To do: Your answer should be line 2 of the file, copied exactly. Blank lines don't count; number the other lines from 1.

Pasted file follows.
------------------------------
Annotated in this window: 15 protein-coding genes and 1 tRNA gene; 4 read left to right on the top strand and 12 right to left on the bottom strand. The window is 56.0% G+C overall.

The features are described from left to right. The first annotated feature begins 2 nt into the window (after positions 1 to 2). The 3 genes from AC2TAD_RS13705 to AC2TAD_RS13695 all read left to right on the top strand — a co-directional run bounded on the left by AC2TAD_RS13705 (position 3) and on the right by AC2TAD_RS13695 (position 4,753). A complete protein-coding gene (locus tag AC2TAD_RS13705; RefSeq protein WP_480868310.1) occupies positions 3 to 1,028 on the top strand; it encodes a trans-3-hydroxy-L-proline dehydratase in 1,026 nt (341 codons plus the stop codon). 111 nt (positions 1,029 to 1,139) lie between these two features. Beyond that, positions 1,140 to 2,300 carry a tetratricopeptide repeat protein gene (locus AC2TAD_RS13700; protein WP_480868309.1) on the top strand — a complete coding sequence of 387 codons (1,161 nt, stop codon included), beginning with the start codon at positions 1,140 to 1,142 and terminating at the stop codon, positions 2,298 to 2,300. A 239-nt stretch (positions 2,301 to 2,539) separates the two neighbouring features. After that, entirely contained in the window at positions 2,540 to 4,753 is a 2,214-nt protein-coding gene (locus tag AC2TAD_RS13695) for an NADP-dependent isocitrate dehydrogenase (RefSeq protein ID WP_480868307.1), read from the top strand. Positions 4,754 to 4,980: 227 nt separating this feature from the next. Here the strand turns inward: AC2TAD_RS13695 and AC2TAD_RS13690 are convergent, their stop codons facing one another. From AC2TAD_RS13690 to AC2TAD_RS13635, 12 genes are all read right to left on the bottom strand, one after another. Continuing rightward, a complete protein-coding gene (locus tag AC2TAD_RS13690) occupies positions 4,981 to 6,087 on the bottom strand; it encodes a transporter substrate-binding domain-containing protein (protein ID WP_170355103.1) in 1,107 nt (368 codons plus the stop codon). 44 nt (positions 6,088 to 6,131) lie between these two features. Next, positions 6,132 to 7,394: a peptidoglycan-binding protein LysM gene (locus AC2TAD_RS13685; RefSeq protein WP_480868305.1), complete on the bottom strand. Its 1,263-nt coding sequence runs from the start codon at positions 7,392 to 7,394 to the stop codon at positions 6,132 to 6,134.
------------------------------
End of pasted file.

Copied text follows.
The features are described from left to right. The first annotated feature begins 2 nt into the window (after positions 1 to 2). The 3 genes from AC2TAD_RS13705 to AC2TAD_RS13695 all read left to right on the top strand — a co-directional run bounded on the left by AC2TAD_RS13705 (position 3) and on the right by AC2TAD_RS13695 (position 4,753). A complete protein-coding gene (locus tag AC2TAD_RS13705; RefSeq protein WP_480868310.1) occupies positions 3 to 1,028 on the top strand; it encodes a trans-3-hydroxy-L-proline dehydratase in 1,026 nt (341 codons plus the stop codon). 111 nt (positions 1,029 to 1,139) lie between these two features. Beyond that, positions 1,140 to 2,300 carry a tetratricopeptide repeat protein gene (locus AC2TAD_RS13700; protein WP_480868309.1) on the top strand — a complete coding sequence of 387 codons (1,161 nt, stop codon included), beginning with the start codon at positions 1,140 to 1,142 and terminating at the stop codon, positions 2,298 to 2,300. A 239-nt stretch (positions 2,301 to 2,539) separates the two neighbouring features. After that, entirely contained in the window at positions 2,540 to 4,753 is a 2,214-nt protein-coding gene (locus tag AC2TAD_RS13695) for an NADP-dependent isocitrate dehydrogenase (RefSeq protein ID WP_480868307.1), read from the top strand. Positions 4,754 to 4,980: 227 nt separating this feature from the next. Here the strand turns inward: AC2TAD_RS13695 and AC2TAD_RS13690 are convergent, their stop codons facing one another. From AC2TAD_RS13690 to AC2TAD_RS13635, 12 genes are all read right to left on the bottom strand, one after another. Continuing rightward, a complete protein-coding gene (locus tag AC2TAD_RS13690) occupies positions 4,981 to 6,087 on the bottom strand; it encodes a transporter substrate-binding domain-containing protein (protein ID WP_170355103.1) in 1,107 nt (368 codons plus the stop codon). 44 nt (positions 6,088 to 6,131) lie between these two features. Next, positions 6,132 to 7,394: a peptidoglycan-binding protein LysM gene (locus AC2TAD_RS13685; RefSeq protein WP_480868305.1), complete on the bottom strand. Its 1,263-nt coding sequence runs from the start codon at positions 7,392 to 7,394 to the stop codon at positions 6,132 to 6,134.